wonders, would a Nazi boat take nine hundred Jews to freedom, and on a luxury cruise
liner, no less? As Thomas struggles to reconcile his desire for freedom with his contempt
and suspicion for the crew and their shady behavior, he forges friendships and love with
the other passengers whose sole hope is for a new life. But, when the Cuban government
denies the boat entry into the country, and the American Coast Guard trail alongside the
St. Francis to make sure she does not dock on U.S. soil, what are the passengers left to
The ill-fated story of the MS St. Francis, German-Jewish refugees and her Nazi crew is
based on one of the lesser known, and devastatingly true, events that transpired during the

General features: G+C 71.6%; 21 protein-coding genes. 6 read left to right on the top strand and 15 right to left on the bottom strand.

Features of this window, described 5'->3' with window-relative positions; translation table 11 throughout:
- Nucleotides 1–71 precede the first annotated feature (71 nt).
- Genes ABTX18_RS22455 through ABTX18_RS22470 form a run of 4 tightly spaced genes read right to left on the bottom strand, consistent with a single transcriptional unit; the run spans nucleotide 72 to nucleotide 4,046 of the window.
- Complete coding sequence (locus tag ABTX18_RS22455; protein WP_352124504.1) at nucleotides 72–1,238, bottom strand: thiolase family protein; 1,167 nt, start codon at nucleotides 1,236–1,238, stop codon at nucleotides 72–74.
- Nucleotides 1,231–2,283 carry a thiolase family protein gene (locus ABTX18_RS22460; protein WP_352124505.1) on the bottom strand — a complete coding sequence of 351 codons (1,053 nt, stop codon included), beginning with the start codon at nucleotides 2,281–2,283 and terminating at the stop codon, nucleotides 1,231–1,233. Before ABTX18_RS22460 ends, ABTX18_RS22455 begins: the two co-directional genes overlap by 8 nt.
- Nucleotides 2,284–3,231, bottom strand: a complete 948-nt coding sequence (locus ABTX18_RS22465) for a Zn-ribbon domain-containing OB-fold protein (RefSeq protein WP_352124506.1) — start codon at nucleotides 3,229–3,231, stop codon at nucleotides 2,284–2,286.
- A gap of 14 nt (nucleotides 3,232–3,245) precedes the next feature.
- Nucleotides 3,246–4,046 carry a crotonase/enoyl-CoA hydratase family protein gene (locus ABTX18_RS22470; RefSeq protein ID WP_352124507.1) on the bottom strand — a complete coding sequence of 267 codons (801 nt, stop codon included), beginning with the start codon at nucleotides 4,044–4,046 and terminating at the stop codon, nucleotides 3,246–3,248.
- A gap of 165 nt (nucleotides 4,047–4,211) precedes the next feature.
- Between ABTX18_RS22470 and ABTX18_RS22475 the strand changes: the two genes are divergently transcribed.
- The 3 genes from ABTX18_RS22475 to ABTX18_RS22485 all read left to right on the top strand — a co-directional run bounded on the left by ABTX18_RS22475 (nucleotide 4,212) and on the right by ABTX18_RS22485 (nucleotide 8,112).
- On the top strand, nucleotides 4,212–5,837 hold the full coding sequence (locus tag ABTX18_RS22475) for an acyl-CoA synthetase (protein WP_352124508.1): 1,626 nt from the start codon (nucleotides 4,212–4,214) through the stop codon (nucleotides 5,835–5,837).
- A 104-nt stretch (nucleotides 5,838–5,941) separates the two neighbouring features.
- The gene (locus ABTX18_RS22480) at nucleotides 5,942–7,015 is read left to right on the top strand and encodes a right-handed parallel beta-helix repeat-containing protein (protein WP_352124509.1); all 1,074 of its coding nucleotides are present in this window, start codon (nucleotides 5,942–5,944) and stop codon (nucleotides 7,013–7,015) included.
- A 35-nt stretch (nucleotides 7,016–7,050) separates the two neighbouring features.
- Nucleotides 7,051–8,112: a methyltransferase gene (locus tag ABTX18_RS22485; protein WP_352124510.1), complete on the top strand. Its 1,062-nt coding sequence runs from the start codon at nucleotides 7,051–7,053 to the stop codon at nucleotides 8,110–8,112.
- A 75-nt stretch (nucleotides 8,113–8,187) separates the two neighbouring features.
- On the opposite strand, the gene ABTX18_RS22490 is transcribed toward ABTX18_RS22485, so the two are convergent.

Nazi era. While The Other Half of Life contains fictional characters, the story’s characters
and events mirror those of the MS St. Louis. This compelling insight into one of the most
embarrassing and heartbreaking events surrounding World War II is a must read for any
reader, both young adult and adult alike, who is interested in learning about the
Reviewed by Kim Hudson Raffanelli

Aug 3, 2009

Blog on Big Eq

Horse people!

My latest blog on Big Eq is up.

Also, just got back from visiting Storyland in NH, right next to the old Attitash show! What a wonderful show that was--all jumpers. It was always one of my faves. The Spaghetti Shed is still there and is as yummy as ever!

Jul 27, 2009

The Picnic Basket

My book is featured on The Picnic Basket, a blog for teachers and librarians! Check it out!

Jul 22, 2009

Holocaust memoirs debunked